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Messages - dmtaylor

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General Homebrew Discussion / Re: 10 point FG difference
« on: November 25, 2015, 08:47:18 AM »
Okay, back to your original questions... what to expect as far as taste......

I do NOT think 1.020 FG will taste syrupy in such a strong beer.  The alcohol presence will serve to balance out the sugars.  It may, however, need some age to mellow out -- and this goes for both Batches 1 & 2.  Maybe it will taste more appealing after 6-9 months of age, for example.  Before that, it will taste more "hot" in alcohol.

You'll obviously have more body.

I still can't help but assume that somehow or other, you're going to end up with gushers out of this.  Expect high carbonation from Batch 2.  Mark my words.  It might not happen right away, but after a month or two.... yeah.  Be aware of the possibility.

General Homebrew Discussion / Re: 10 point FG difference
« on: November 25, 2015, 08:32:05 AM »

Why would fermentation stall?  Did you mess with temperatures during those first two weeks?  Cool it down too early and settle out your yeast before they were done?

Could there have actually been contamination in Batch 1???  I doubt it, but, it could explain a difference.

Could also possibly be an ingredients thing -- maybe you accidentally used lactose instead of corn sugar, or something crazy like that!?

General Homebrew Discussion / Re: 10 point FG difference
« on: November 25, 2015, 08:29:20 AM »
Okay, is it calibrated?  Does it read 1.000 in plain water at 60-70 F?  Something's just not adding up.  If it's none of these things, then I am as stumped as you are!!!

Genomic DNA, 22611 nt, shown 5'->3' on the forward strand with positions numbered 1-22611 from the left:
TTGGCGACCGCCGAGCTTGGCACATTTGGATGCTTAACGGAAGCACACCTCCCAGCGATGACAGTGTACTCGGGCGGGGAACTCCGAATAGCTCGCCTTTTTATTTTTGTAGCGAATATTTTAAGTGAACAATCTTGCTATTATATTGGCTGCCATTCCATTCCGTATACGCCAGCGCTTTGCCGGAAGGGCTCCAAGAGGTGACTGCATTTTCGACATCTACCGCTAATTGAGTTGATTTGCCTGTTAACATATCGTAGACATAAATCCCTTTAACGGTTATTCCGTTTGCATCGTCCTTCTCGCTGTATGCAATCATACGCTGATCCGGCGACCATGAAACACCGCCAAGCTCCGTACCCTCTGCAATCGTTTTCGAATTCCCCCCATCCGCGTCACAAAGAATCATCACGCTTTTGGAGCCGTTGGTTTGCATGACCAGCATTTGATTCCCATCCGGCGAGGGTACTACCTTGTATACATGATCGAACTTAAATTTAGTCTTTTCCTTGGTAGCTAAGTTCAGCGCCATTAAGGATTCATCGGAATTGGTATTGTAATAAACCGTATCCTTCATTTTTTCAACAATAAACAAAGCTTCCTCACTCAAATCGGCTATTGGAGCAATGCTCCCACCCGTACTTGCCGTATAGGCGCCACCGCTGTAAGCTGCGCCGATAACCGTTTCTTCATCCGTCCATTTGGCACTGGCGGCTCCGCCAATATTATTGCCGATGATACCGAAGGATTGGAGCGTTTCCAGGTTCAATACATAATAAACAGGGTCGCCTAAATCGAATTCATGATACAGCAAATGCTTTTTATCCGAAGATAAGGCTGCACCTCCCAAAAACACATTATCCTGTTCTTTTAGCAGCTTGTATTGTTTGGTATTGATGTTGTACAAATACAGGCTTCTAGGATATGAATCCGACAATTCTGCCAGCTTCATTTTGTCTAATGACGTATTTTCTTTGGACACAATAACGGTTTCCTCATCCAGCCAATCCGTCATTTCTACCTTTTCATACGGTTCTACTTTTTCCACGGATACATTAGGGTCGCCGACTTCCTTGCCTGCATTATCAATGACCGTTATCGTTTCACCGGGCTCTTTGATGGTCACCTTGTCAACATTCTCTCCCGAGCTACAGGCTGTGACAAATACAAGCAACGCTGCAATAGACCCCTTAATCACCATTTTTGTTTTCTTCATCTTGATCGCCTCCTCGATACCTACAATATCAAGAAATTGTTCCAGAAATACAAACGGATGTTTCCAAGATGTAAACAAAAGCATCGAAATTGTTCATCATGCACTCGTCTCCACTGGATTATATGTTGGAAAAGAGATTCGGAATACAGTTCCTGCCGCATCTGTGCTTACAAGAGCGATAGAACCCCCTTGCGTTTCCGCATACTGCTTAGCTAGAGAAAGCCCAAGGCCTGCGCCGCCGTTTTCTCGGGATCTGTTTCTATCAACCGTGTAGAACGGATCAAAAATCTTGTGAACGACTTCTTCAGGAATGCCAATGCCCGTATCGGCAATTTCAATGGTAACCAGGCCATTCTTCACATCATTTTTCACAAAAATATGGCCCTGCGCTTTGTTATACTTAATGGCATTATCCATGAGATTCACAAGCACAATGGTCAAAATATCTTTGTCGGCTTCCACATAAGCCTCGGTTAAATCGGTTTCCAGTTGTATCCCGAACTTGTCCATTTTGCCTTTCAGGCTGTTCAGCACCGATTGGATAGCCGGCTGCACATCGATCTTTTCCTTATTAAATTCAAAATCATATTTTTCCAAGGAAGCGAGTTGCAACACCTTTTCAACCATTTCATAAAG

General Homebrew Discussion / Re: 10 point FG difference
« on: November 25, 2015, 08:27:23 AM »
See my EDIT above, repeated here:

EDIT: 2) Your final gravity readings are wrong.  How did you measure those?

General Homebrew Discussion / Re: 10 point FG difference
« on: November 25, 2015, 08:22:54 AM »
Are you positive that Batch 2 was done fermenting?  How long was it at the final gravity, and at what temperature?

I just can't believe it was done.

My guess is one of three things are going on:

1) Your mash thermometer is not calibrated.

EDIT: 2) Your final gravity readings are wrong.  How did you measure those?

3) You bottled too early and Batch 2 will all be gushers or explosive.

Hope I'm wrong about the last point.

I elected not to take the PE, as it is 1) a lot of work for 2) negligible benefit and 3) more responsibility.  Especially if you've already found a stable job, there's really no benefit.  Some companies might give you a few extra bucks.  Mine doesn't.

Plus I probably could never pass it anyway.  ;)

Good luck to all who do try it.

Yeast and Fermentation / Re: Primary for 5 weeks?
« on: November 25, 2015, 08:00:30 AM »
My question would be, why leave things in the fermenter that long as a matter of course?

My question would be, why not?

In general, I feel, the more patient we are, and the less messing around, the better the beer will turn out.

Yeast and Fermentation / Re: Primary for 5 weeks?
« on: November 25, 2015, 07:42:01 AM »
You're safe until at least 8 weeks, maybe 10.  How do I know this?  I am a VERY VERY VERY VERY LAZY brewer.

I can see its worth.  Especially if someone is trying to go pro. or really fine tune their brews.  I can't see myself using it, but I can see people using the service.  Plus it would beat getting feedback like some of the comps I've entered.  I like the idea.